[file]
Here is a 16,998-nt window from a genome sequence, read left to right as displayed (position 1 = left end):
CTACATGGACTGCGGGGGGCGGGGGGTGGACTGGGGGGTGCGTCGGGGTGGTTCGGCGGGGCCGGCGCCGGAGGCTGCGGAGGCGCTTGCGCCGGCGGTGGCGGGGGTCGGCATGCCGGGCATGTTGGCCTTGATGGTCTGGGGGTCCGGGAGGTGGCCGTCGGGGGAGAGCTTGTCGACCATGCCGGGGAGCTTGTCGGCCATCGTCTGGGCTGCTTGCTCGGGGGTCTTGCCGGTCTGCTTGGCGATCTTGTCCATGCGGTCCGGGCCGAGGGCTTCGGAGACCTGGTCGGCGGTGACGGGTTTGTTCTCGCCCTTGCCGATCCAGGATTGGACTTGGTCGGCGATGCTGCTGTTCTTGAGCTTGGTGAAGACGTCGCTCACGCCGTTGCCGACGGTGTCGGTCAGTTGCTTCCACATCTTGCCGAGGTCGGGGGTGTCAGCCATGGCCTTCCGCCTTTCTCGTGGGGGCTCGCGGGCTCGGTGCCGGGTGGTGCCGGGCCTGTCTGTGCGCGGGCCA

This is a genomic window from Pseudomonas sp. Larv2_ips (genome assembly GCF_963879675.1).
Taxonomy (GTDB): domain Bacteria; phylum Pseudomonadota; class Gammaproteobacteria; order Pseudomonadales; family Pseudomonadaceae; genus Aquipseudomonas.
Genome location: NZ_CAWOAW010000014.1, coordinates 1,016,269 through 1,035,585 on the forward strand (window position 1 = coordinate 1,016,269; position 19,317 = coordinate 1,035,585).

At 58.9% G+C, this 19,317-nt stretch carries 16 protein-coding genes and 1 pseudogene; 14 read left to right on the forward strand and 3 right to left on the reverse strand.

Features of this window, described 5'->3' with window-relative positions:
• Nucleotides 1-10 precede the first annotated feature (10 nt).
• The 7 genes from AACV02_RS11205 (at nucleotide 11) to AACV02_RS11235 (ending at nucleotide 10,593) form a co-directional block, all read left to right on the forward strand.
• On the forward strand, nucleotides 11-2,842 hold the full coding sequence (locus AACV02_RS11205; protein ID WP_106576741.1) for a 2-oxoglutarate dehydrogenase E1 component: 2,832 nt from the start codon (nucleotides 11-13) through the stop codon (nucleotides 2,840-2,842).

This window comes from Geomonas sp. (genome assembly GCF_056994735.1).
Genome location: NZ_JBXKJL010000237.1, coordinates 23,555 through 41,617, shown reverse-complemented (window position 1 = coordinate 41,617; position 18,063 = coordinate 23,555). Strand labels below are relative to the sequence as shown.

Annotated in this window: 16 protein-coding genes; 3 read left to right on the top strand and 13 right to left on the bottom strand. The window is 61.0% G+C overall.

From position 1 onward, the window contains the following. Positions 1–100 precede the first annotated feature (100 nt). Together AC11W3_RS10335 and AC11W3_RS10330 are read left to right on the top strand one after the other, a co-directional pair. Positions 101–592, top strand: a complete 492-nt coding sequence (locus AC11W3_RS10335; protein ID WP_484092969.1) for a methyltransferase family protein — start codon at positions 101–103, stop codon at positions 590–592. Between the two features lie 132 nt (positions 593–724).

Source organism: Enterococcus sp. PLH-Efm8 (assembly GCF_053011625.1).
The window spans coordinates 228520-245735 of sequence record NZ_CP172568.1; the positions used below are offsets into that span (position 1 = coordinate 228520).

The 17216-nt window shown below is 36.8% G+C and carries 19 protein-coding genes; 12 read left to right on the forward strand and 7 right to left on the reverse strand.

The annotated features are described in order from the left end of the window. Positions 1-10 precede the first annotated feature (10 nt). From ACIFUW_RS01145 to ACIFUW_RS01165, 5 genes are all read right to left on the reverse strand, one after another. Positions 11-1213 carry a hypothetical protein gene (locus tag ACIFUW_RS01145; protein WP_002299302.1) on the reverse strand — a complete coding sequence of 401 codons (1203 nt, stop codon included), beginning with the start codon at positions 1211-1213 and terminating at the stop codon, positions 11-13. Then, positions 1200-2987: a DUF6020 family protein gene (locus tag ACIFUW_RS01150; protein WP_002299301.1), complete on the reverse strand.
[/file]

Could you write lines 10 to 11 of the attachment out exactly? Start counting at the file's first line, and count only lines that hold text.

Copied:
• On the forward strand, nucleotides 11-2,842 hold the full coding sequence (locus AACV02_RS11205; protein ID WP_106576741.1) for a 2-oxoglutarate dehydrogenase E1 component: 2,832 nt from the start codon (nucleotides 11-13) through the stop codon (nucleotides 2,840-2,842).

This window comes from Geomonas sp. (genome assembly GCF_056994735.1).